welcome to the northwest. it gets chilly so people put on a flannel.

First off, already in the Northwest. Been here 18 years and counting. Your point? And my point, with the flannel, was that it was obviously a fashion choice, and a poor one. It looked like crap, and IT WAS JULY. The opposite of chilly. I used to wear a suit and trenchcoat at gigs sometimes. That was silly. But there were gigs where we all wore hipwaders, or we all wore masonic robes. It was part of the overall aesthetic. People wondered what crazy shit these guys were going to have on. While the flannel might have matched the WIBG aesthetic, nobody told the bass player that. So I don't see any consistency.

you attacking some guy for his body type/ appearance is pathetic.

Show me the attack. I reviewed the performance, which I liked overall, and talked about the parts of it that bothered me. That's my prerogative. I am the one putting my opinion out there. Everyone has an opinion. Anyone can express it inarticulately over PBR with their hangers-on or in an anonymous web post. But to expose your opinion for every douchebag with an aggregator, and to do it in a consistent and philosophically honest way that leaves you open and vulnerable- that's hard. One could easily say that the singer of WIBG doesn't say anything bad about me, so why pick on him? Well, that's kind of the point. He behaves in an extraordinary manner (getting on stage, using affected mannerisms), which takes courage, but if it had come off as being beneficial instead of detrimental to him and his band, I would have applauded him in an extraordinary manner instead of riffing on him in one. I don't know the guy, there is nothing personal in it. And if he wants to check out my band and review it, he's welcome to. I would hope that his criticism would display as much integrity and dedication as mine does. Criticism is egalitarian. Anyone can do it. It's even easier these days, but we must set the bar higher.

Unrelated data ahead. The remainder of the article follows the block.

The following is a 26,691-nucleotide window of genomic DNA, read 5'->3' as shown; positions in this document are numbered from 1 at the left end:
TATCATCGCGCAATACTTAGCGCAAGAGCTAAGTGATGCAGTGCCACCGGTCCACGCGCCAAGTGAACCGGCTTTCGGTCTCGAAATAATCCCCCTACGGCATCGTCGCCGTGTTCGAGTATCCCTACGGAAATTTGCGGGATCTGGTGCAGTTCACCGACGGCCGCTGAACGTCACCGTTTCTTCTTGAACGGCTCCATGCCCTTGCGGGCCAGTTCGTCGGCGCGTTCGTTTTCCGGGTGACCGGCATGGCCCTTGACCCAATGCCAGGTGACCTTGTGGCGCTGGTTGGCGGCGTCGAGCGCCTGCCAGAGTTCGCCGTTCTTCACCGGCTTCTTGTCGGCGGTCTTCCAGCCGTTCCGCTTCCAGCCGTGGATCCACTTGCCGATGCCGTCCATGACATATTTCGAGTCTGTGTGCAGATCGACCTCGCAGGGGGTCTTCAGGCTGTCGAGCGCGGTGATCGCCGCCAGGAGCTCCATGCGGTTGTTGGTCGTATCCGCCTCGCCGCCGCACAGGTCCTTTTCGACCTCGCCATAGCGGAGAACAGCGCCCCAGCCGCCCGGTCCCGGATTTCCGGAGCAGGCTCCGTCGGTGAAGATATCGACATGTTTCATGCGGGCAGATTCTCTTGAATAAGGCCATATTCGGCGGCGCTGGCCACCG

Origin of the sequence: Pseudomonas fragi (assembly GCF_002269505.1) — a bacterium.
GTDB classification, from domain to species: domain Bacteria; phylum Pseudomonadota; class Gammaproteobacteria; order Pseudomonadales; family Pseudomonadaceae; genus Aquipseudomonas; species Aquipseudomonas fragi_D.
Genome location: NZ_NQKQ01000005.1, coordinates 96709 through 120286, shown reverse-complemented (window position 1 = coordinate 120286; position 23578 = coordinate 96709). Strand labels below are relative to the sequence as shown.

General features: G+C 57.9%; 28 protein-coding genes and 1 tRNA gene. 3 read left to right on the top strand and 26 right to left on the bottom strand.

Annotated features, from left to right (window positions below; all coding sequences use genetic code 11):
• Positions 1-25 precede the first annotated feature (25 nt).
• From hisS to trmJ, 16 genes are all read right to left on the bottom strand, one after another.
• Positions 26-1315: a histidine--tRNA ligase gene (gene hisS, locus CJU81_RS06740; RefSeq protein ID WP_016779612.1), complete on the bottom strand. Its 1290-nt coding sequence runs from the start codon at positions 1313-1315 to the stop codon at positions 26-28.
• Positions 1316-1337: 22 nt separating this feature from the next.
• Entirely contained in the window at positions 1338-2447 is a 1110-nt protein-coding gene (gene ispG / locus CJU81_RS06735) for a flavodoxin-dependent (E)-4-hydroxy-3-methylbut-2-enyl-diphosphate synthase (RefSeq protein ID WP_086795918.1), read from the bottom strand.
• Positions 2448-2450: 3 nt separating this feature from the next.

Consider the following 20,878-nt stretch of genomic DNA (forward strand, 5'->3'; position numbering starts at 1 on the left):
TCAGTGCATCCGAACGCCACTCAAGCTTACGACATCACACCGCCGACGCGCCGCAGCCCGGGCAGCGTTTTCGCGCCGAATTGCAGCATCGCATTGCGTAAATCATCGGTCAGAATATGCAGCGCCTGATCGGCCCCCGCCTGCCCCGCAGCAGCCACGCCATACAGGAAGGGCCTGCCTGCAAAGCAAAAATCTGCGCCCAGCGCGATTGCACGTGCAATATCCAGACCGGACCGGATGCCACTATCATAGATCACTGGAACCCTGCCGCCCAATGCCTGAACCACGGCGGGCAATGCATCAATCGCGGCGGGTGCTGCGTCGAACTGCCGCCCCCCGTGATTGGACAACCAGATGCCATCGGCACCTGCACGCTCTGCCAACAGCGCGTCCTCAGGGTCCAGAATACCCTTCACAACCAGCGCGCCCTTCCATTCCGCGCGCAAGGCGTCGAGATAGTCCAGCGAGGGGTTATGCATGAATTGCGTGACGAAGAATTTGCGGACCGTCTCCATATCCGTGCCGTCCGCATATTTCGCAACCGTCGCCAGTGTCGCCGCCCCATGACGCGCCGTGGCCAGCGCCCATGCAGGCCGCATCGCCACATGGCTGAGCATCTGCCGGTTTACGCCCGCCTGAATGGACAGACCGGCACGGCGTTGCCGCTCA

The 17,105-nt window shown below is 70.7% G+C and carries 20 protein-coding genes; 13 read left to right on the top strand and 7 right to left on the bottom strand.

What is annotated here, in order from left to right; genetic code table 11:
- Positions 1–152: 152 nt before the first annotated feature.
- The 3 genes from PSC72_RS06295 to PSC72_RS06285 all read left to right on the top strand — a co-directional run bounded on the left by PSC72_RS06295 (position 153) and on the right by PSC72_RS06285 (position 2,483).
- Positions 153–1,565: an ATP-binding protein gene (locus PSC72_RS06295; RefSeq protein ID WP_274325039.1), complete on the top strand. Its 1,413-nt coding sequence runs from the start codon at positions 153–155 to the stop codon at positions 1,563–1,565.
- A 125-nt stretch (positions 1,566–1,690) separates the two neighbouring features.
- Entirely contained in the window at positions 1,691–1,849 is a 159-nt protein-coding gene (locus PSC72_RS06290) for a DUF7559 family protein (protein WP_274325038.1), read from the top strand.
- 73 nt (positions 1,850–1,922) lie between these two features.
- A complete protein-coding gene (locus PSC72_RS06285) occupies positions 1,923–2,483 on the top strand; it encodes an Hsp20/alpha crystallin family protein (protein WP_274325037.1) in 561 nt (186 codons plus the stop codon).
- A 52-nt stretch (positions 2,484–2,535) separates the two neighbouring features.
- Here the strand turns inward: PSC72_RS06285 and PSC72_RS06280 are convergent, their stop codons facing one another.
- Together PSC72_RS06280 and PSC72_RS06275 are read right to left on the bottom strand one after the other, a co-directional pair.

and, judging by yr comment to ms hatkin, it seems like you need to ditch the ego bullshit